Migrating back to MF? (from LF)

Discussion in 'Medium Format Cameras and Accessories' started by watanabe`, Dec 12, 2010.

  1. watanabe`

    watanabe` Member

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    Hello all,

    Well, I think I've been beaten by LF. About 2 years ago I sold off my 500cm, 80 c t* and 150mm and got a sinar norma 4x5, 20 toyo backs(was in japan, found em cheap) a nikon 90mm sw, fuji 180w and 240 (both the fujis were the ones that could cover 8x10... with the intention of eventually moving up)

    Since the changeover, I've gone out and taken photos something like... 3 times? Part of this is due to going through architecture grad school with a wife and 2 year old, but I guess thats part of it. Shooting the hassy was always possible for spur of the moment things, whereas the Sinar, albeit beautiful, just takes a lot more time to get out.

    Recently have been going through my portfolio and just love looking back at those hassy slides.

    Originally I wanted to do more N+/- development as well, but I'm leaning towards getting some extra backs and just keeping a standard and a N+2/N-2 back as well.

    To be honest, I am considering a 5dmk2 w/a 24mm ts-e as well, but I got a pentax k-x(professor's grant money, went to go document a james stirling building in the Leicester shooting around 7000 snaps) and I've been trying to use it but just hate the toe/curve response(sayonara highlights!). Of course I also can't stand staring at my PC anymore than I do as an architect, much rather prefer a darkroom post-processing to Lightroom, so it's not really under consideration. Finally, I figure I should go with something I know works, and that is the hassy.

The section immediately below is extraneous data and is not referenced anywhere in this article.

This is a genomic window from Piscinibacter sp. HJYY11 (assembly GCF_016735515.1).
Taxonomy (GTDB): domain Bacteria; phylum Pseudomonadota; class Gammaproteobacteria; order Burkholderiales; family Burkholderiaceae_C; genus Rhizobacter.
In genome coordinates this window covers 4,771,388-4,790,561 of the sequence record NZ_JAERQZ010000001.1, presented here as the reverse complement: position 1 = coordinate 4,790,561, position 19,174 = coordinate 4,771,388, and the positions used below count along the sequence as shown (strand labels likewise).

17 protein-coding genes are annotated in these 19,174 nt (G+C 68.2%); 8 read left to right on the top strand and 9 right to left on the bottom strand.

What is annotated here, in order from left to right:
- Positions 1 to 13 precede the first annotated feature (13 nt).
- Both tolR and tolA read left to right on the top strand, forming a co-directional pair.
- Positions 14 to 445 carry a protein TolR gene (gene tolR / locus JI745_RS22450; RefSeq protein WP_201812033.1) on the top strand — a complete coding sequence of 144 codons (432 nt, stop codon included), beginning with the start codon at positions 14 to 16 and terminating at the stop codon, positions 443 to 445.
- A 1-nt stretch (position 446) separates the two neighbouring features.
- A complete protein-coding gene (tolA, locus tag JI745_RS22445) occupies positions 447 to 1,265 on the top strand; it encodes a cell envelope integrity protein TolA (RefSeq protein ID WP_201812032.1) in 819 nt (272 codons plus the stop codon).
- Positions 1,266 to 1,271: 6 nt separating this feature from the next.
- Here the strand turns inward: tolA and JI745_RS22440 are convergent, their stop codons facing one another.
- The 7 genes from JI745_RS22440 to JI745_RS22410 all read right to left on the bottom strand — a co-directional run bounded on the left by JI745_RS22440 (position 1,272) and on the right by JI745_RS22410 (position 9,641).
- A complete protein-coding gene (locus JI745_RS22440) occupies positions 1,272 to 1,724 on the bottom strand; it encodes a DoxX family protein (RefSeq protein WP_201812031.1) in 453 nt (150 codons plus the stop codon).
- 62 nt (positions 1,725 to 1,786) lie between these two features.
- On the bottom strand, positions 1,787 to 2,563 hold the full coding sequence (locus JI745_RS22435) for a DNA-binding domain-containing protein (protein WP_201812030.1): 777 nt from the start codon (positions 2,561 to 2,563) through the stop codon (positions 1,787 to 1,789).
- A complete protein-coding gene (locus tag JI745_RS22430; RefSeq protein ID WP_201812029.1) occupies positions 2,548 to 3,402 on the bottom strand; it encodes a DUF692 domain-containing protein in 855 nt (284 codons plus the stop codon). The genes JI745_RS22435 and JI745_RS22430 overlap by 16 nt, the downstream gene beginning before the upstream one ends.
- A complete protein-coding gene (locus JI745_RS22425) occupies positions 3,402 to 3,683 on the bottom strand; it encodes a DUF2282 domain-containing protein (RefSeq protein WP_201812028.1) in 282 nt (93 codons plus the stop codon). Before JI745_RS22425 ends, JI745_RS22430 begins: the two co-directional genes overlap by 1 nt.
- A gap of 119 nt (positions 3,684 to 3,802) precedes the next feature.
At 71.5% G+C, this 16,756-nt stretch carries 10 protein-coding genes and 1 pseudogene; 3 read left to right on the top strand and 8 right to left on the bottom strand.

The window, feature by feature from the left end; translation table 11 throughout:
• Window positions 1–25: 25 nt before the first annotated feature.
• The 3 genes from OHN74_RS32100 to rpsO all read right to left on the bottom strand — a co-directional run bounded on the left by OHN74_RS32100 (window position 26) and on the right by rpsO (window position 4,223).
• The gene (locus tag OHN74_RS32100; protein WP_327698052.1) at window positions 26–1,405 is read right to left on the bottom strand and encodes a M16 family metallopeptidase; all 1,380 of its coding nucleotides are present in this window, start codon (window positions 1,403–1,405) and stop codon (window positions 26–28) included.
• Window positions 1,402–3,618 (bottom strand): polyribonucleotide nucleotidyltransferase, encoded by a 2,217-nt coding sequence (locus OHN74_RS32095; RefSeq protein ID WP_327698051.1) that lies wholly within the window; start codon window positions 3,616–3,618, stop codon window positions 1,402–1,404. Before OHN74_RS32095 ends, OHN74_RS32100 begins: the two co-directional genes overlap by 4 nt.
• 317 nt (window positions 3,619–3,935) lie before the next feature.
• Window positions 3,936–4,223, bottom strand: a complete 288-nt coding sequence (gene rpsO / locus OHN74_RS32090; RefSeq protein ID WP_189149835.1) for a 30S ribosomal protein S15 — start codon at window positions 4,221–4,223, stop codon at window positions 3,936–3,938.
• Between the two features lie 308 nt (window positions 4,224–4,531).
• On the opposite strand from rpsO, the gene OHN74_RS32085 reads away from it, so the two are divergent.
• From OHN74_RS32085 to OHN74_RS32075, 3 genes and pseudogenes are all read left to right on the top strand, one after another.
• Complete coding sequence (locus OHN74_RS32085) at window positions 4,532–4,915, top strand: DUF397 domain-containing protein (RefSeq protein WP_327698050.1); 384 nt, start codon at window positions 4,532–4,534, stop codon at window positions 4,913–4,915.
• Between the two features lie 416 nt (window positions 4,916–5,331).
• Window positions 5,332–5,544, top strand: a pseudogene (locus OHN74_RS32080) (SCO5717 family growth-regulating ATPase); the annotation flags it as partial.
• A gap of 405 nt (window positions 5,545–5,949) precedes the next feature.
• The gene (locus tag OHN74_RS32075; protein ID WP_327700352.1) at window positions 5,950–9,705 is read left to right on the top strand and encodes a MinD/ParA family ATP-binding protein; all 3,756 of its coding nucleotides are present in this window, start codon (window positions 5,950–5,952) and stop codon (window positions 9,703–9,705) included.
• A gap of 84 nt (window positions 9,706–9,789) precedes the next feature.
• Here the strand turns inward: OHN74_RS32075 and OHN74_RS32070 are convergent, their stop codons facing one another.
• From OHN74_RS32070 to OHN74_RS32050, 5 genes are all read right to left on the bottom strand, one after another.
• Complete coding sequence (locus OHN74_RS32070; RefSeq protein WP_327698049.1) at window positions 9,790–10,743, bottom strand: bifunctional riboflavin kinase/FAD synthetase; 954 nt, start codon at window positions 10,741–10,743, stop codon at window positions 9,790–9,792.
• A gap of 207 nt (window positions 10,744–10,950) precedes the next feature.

I'm leaning towards the following setup:

    501CM (chrome this time hah!)
    60mm CB
    100mm CF
    180mm CF
    Flexbody
    3~4 backs

    I picked these 3 lenses as they're the least prone to distortion
    What I'm most concerned about is the 100 I'm considering vs the 80... it's a slight change from what I had/loved, but read its a bit better when it comes to barrel distortion (not that the 80 had much, but can remember a few times where I removed some in photoshop, and I'd prefer to stay 100% analog from here on out)... The AOV I think is not too different, and I'm hoping the 60 will alleviate this when I *need* something wider. However, I really loved the 80, will the 100 be too much of a change?

    The last thing leading me in this direction is the larger amounts of shift these will give me vs the 50/80/150. One thing I remember hearing is to use the longest lens possible in any given situation, and I think that the greater shift capability (even if its only through less vignetting) + sharpness of the 60/100/180 is another thing in their favor.